We will be using parts of R for Data Science by Hadley Wickham and Garrett Grolemund (O'Reilly Media, 2017); it is online and also available in hardcopy.

## Slides and Videos

### Spring 2017-18

**Slides:**Slides (html) Slides (Rpres)**Videos:**Videos

### Winter 2017-18

**Slides:**Slides (html) Slides (Rpres)**Videos:**Videos (unfortunately, there were some technical problems, so might want last year's instead)

### Spring 2016-17

**Slides:**Slides (html) Slides (Rpres)**Videos:**Videos

### Winter 2016-17

**Slides**: Slides (html) Slides (Rpres)**Videos**: Videos

## Downloads and Files

**R:** download (download and install the binaries, not the source)

**RStudio Desktop:** download

**Files:** BIOS205 data files

**Flashcards** (optional, but perhaps of use): BIOS205 flashcards Anki software

## Class schedule

Note that the Biosciences mini-course schedule is special and **extends
through finals period**, so please check your class schedule carefully.

### Spring Quarter, Academic Year 2017-18

**Location:** LKSC 101

**Dates:** May 29, 2018 – Jun 15, 2018

**Times:** Mon/Wed/Fri 9:30 am – 11:20 am, except; no class Mon May 28 and first session is **Tue** May 29

**Instructor:** Steven Bagley, MD, MS. (Stanford email: steven.bagley)

**TA:** Alejandro Schuler (Stanford email: aschuler)

## Syllabus and detailed outline with assigned readings

### Day 1 — Introduction, using RStudio, vectors, functions, data types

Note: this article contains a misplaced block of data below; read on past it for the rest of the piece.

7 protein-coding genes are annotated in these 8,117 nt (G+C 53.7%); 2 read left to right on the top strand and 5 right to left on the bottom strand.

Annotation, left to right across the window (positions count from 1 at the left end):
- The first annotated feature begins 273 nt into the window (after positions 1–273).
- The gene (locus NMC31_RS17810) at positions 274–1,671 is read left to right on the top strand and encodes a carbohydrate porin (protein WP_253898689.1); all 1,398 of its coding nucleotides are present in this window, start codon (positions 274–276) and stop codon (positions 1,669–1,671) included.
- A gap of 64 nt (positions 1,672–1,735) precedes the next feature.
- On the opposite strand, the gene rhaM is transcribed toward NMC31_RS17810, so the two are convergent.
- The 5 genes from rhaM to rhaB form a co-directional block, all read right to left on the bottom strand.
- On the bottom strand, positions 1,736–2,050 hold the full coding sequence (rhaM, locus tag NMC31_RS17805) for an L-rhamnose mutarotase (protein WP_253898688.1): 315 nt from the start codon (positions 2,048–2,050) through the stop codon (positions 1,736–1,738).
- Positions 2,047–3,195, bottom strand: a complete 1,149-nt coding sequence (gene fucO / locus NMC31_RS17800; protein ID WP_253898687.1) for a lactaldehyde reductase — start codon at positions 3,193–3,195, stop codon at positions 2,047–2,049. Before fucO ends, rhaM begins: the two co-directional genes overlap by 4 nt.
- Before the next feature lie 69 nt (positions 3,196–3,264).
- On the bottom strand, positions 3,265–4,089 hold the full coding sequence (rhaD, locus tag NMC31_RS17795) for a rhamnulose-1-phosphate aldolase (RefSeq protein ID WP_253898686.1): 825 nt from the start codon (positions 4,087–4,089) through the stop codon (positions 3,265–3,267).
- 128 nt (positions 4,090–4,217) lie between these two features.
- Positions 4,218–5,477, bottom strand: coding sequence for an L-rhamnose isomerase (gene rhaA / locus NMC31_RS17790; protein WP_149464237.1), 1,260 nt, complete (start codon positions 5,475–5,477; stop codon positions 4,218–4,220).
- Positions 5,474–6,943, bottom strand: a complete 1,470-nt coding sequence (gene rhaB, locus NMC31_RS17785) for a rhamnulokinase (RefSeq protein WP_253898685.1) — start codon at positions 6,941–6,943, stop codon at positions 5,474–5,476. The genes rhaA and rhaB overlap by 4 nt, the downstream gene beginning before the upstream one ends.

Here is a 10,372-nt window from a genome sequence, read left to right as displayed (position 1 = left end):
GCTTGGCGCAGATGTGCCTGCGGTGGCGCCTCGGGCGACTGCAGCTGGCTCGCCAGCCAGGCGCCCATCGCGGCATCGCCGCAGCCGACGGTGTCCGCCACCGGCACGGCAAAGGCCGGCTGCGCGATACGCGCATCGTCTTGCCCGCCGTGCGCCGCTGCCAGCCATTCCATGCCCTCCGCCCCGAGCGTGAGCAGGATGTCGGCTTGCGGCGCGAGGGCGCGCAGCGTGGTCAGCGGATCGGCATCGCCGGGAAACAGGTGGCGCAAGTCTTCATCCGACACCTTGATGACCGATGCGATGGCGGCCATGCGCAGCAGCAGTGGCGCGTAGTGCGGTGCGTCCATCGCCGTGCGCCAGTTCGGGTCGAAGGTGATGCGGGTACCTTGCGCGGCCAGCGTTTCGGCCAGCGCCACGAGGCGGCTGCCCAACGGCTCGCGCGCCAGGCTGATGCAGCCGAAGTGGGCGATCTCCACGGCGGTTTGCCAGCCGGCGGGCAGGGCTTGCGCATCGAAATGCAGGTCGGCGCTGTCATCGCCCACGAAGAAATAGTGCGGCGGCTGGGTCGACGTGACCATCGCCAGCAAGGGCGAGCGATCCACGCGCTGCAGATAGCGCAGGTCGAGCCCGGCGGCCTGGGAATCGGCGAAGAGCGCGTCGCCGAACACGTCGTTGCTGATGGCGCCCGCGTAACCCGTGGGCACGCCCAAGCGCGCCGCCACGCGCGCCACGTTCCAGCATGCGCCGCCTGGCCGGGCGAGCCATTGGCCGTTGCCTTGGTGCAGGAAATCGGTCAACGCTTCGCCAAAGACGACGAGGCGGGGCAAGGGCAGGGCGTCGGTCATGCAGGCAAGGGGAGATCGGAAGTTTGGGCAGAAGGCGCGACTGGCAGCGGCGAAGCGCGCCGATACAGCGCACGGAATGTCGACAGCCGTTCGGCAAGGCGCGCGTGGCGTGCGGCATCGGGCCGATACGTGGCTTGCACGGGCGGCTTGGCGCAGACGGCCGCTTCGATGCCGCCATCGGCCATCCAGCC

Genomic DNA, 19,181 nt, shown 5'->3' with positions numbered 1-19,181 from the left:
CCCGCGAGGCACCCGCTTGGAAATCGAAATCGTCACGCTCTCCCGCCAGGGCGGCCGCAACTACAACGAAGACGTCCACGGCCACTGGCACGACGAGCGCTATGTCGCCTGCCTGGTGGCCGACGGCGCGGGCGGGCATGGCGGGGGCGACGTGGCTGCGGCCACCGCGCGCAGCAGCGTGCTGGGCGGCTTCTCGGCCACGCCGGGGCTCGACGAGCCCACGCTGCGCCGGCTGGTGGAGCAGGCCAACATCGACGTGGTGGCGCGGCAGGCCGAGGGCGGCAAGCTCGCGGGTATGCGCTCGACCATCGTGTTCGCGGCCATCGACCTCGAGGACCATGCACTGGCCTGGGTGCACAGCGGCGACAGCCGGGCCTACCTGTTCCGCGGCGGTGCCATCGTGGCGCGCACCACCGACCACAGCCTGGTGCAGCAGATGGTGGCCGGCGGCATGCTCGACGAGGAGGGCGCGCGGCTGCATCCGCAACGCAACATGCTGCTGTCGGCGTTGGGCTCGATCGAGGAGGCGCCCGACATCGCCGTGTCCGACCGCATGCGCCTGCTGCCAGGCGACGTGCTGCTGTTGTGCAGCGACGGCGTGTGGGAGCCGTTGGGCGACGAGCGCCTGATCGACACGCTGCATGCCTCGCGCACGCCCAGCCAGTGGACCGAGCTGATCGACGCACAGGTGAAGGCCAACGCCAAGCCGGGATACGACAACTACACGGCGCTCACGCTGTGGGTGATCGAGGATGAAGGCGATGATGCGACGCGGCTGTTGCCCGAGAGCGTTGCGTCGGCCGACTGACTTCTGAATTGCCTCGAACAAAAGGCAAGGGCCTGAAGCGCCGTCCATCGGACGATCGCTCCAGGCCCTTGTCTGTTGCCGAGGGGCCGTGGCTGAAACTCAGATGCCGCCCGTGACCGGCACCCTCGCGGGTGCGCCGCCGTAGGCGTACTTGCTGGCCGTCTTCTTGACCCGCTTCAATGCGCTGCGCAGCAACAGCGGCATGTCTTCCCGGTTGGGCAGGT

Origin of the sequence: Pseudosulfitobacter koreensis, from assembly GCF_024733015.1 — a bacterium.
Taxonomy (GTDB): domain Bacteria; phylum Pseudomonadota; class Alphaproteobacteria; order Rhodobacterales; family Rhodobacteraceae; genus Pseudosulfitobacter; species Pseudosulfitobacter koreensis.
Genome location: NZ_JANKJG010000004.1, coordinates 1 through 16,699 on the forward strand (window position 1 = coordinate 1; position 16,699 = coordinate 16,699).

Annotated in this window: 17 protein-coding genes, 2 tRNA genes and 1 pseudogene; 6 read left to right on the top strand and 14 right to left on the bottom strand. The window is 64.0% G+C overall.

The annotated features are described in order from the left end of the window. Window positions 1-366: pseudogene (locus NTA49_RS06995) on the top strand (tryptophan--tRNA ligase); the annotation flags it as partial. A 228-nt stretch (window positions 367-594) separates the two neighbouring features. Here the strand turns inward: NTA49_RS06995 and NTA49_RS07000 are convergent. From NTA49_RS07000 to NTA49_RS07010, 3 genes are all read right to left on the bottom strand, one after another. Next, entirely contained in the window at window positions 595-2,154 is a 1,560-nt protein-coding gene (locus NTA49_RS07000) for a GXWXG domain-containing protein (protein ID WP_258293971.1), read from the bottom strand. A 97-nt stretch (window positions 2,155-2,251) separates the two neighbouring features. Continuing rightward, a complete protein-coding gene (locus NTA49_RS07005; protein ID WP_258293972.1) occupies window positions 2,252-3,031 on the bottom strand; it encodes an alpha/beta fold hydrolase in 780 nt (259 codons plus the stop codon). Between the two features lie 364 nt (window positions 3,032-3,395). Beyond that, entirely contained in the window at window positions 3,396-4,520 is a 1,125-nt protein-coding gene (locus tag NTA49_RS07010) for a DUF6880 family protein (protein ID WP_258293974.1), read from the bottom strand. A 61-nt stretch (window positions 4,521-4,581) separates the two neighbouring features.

- Before:
- Install R and RStudio
- Future reference: R for Data Science (Ch. 20, Vectors)

- Introduction to the course
- Using RStudio
- Vectors
- Vector indexing
- Calling functions
- Data types and special values

### Day 2 — Data frames, filter, select, arrange, ggplot2

- Before:
- R for Data Science (Ch 5 Data transformation)
- Skim: RStudio IDE cheatsheet
- Skim: ggplot2 documentation pages: Index. ggplot2 2.1.0
- Future reference: For select, how to refer to columns
- Future reference: Data visualization with ggplot2 cheatsheet
- Future reference: How to make any plot in ggplot2?

- Using the RStudio script pane
- R Packages
`install.packages`

`library`

- Introduction to data frames
`filter`

`select`

`arrange`

- Introduction to graphics with ggplot2
- scatterplots

### Day 3 — Data frames, mutate, rename, distinct, reading from a file, groupby

- Before:
- R for Data Science (Ch 5 Data transformation)
- R for Data Science (Ch 11 Data import)
- R for Data Science (Section 5.6 Grouped summaries)
- Skim/reference: dplyr package function reference

- More data frame manipulation
`mutate`

: Adding columns to data frame- Selecting a range of columns
`rename`

`distinct`

- Reading data frame from a csv file
`read_csv`

- Groupby
- Lots of examples

### Day 4 — Chaining a sequence of operations, joining tabular data

- Before:
- R for Data Science (Ch 18 Pipes)
- R for Data Science (Ch 13 Relational data)
- Two-table verbs (more about joins)